Robert Malcolm Ward Dixon (Gloucester, England, 25 January 1939) is a Professor of Linguistics in the College of Arts, Society, and Education and The Cairns Institute, James Cook University, Queensland. He is also Deputy Director of The Language and Culture Research Centre at JCU. Doctor of Letters (DLitt, ANU, 1991), he was awarded a prestigious Honorary Doctor of Letters Honoris Causa by JCU in 2018. Fellow of British Academy; Fellow of the Australian Academy of the Humanities, and Honorary member of the Linguistic Society of America, he is one of three living linguists to be specifically mentioned in The Concise Oxford Dictionary of Linguistics by P. H. Matthews (Oxford: Oxford University Press, 2014).
Dixon was born in Gloucester, in the west of England, in 1939, and as a child lived at Stroud and later at Bramcote near Nottingham, where his father became principal of the People's College of Further Education. He was educated at Nottingham High School and then at the University of Oxford, where he took his first degree in mathematics in 1960, and finally at the University of Edinburgh, where he was a Research Fellow in Statistical Linguistics in the English department from July 1961 to September 1963. After that until September 1964 he did field work for the Australian Institute of Aboriginal Studies in north-east Queensland, working on several of the Aboriginal languages of Australia, but taking a particular interest in Dyirbal.
Dixon has written on many areas of linguistic theory and fieldwork, being particularly noted for his work on the languages of Australia and the Arawá languages of Brazil. He has published grammars of Dyirbal, Yidiny, Warrgamay, Nyawaygi, and Mbabaram. He published a comprehensive grammar of Boumaa Fijian, a Polynesian language (1988), and Jarawara, an Arawá language from southern Amazonia (2004), for which he received the prestigious Leonard Bloomfield Book Award from the Linguistic Society of America. Dixon's work in historical linguistics has been highly influential. Based on a careful historical comparative analysis, Dixon questions the concept of Pama-Nyungan languages for which sufficient evidence has never been provided. He also proposes a new "punctuated equilibrium" model, based on the theory of the same name in evolutionary biology, which is more appropriate for numerous language regions, including the Australian languages. Dixon puts forth his theory in The Rise and Fall of Languages, refined in his monograph Australian Languages: their nature and development (Cambridge University Press, 2002). Dixon is the author of a number of other books including Australian Languages: Their Nature and Development Cambridge University Press and Ergativity. His monumental three-volume work, Basic Linguistic Theory (2010-2012), was published by the Oxford University Press. His further work on Australian languages was published in Edible gender, mother-in-law style, and other grammatical wonders: Studies in Dyirbal, Yidiñ and Warrgamay, 2015 His further influential monographs include work on English grammar, especially A new approach to English grammar (1991, revised and enlarged edition 2005, Oxford University Press), and Making New Words: Morphological Derivation in English, 2014, Oxford University Press. His recent monograph Are Some Languages Better than Others, Oxford University Press (2016, paperback 2018) poses a question of efficiency and value of different languages, in an engaging and provocative way.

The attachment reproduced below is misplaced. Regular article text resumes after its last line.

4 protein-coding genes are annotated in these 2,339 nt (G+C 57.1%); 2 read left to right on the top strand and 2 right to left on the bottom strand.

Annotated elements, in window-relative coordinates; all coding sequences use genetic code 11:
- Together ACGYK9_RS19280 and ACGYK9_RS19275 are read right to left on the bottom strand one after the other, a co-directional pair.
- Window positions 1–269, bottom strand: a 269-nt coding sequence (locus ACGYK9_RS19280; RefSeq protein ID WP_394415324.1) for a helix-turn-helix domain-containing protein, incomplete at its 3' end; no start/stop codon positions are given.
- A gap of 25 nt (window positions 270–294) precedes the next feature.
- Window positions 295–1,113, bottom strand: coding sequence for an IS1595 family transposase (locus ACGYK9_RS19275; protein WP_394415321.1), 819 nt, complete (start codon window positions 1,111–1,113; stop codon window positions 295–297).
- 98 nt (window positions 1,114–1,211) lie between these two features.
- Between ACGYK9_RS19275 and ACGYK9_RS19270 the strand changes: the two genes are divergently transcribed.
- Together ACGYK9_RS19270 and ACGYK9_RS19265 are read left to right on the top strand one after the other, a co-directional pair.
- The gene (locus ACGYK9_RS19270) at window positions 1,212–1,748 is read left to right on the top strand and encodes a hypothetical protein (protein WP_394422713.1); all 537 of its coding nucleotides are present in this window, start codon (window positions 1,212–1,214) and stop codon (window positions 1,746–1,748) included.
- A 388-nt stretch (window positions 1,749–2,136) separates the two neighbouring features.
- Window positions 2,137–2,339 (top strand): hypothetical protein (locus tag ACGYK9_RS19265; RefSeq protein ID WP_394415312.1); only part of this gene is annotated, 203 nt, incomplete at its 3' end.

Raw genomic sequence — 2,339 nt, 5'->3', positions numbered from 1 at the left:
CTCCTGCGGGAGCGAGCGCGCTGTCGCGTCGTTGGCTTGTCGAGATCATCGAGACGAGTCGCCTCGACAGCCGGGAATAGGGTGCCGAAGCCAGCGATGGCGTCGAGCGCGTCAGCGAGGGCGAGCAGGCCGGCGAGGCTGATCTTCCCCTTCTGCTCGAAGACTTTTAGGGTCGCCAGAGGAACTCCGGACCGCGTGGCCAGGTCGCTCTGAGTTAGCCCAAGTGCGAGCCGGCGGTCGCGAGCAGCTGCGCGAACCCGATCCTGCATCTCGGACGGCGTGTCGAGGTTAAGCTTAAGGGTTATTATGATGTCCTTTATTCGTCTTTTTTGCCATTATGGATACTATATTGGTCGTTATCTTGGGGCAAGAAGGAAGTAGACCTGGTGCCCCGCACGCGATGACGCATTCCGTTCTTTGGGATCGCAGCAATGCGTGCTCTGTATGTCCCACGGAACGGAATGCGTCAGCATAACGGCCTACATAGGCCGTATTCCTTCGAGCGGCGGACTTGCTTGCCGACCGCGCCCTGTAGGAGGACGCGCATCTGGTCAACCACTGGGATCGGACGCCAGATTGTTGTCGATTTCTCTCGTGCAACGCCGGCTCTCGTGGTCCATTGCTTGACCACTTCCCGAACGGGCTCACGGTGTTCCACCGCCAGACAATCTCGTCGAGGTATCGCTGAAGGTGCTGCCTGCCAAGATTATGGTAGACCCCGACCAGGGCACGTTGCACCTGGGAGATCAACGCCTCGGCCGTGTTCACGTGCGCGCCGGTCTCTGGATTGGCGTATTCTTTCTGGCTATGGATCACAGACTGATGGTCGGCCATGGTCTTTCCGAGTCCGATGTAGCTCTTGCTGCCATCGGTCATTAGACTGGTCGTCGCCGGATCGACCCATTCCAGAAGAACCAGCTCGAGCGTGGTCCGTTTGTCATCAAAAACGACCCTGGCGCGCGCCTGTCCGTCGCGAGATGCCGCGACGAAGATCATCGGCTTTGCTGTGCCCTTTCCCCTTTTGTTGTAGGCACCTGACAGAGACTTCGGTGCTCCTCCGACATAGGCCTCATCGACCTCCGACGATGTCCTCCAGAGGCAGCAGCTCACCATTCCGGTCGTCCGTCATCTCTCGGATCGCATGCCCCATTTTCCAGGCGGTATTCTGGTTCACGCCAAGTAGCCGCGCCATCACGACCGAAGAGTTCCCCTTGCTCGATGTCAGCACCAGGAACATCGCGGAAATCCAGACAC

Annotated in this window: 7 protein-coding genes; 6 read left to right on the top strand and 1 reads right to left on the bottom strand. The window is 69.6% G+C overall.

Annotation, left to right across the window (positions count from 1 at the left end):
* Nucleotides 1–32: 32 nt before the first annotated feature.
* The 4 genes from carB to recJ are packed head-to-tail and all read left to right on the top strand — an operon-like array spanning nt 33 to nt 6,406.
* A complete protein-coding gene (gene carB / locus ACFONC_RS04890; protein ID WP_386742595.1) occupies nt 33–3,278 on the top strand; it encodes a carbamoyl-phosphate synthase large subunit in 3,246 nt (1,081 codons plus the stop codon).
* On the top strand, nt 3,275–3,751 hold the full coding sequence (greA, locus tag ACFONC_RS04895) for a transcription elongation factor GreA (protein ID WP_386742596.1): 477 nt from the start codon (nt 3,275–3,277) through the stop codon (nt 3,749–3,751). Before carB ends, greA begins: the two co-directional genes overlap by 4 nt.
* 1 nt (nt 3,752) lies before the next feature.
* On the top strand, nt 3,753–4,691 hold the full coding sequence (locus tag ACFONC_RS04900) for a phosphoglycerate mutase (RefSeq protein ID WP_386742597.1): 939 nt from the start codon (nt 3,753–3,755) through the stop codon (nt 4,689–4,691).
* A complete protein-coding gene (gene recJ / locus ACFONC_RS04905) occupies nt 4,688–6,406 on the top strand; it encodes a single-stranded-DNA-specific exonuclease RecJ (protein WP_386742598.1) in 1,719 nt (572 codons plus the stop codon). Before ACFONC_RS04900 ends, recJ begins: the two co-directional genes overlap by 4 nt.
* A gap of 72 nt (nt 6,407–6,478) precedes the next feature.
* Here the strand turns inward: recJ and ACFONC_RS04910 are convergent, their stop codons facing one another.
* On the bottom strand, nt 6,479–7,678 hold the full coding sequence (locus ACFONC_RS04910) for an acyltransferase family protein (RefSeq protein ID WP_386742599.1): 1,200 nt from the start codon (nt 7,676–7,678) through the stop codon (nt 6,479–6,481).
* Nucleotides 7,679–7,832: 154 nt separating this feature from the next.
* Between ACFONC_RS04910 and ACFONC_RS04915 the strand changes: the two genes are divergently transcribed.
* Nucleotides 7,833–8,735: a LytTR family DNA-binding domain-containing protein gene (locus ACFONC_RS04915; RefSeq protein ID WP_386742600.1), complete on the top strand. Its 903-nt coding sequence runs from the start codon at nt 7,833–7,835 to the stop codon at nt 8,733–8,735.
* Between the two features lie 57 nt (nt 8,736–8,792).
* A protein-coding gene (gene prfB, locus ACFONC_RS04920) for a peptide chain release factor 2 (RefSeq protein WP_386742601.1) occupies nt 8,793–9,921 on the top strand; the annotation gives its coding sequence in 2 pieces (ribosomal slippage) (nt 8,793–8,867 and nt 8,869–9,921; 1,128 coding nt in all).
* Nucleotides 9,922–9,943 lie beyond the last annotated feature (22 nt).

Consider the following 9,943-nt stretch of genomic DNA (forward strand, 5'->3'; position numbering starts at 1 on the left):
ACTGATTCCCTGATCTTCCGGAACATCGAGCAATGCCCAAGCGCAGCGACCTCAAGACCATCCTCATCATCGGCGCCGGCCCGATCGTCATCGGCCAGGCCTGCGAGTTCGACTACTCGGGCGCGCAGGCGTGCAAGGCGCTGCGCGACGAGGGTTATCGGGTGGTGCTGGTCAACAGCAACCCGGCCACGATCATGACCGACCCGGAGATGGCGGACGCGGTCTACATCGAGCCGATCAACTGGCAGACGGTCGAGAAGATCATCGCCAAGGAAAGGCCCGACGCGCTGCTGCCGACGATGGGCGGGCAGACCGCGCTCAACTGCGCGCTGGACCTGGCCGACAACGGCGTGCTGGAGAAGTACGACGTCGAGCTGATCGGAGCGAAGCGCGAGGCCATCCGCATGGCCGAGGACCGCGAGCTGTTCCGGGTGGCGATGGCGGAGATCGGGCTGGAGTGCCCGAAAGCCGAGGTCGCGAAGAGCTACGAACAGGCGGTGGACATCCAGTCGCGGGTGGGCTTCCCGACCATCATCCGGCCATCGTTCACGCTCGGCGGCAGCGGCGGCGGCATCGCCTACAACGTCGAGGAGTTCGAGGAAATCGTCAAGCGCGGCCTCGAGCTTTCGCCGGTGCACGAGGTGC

His editorial work includes four volumes of Handbook of Australian languages (with Barry J Blake), a special issue of Lingua on ergativity, and, jointly with Alexandra Aikhenvald, numerous volumes on linguistic typology in the series Explorations in linguistic typology (Oxford University Press), the fundamental The Amazonian languages (Cambridge University Press, 1999), and the monumental The Cambridge Handbook of Linguistic Typology (2017, Cambridge University Press). His most recent book is The unmasking of English dictionaries, from Cambridge University Press, 2018, which offers a concise history of English dictionaries unmasking their drawbacks, and suggests a new innovative way of dictionary making (). His 'We used to eat people', Revelations of a Fiji islands traditional village, from McFarland 2018 offers a vivid portrayal of his fieldwork in Fiji in the late 1980s ().
In 1996, Dixon and another linguist, Alexandra Aikhenvald, established the Research Centre for Linguistic Typology at the Australian National University in Canberra. On 1 January 2000, the centre relocated to La Trobe University in Melbourne.
Both Dixon (the Director of the centre) and Aikhenvald (Associate Director) resigned their positions in May 2008. In early 2009, Aikhenvald and Dixon established the Language and Culture Research Group (LCRG) at the Cairns campus of James Cook University. This has been transformed into a Language and Culture Research Centre within the Faculty of Arts and Social Sciences at JCU, Cairns, in 2011. Currently, Professor Aikhenvald is Director and Prof Dixon Deputy Director of the Centre.
(The list below is incomplete; for a full publication list, see R. M. W. Dixon's overview)
In addition to scholarly works, Dixon also published, in 1983, a memoir of his early fieldwork in Australia titled Searching For Aboriginal Languages. The book provides a glimpse at linguistic fieldwork as it was done in that era, as well as an interesting historical look at the appalling treatment of Aboriginal peoples of Australia that continued right into the 1960s.
His scholarly autobiography, I am a linguist, was published by Brill in 2011.
During the 1960s, Dixon published two science-fiction short stories under the name of Simon Tully, and in the 1980s two detective novels under the name of Hosanna Brown.
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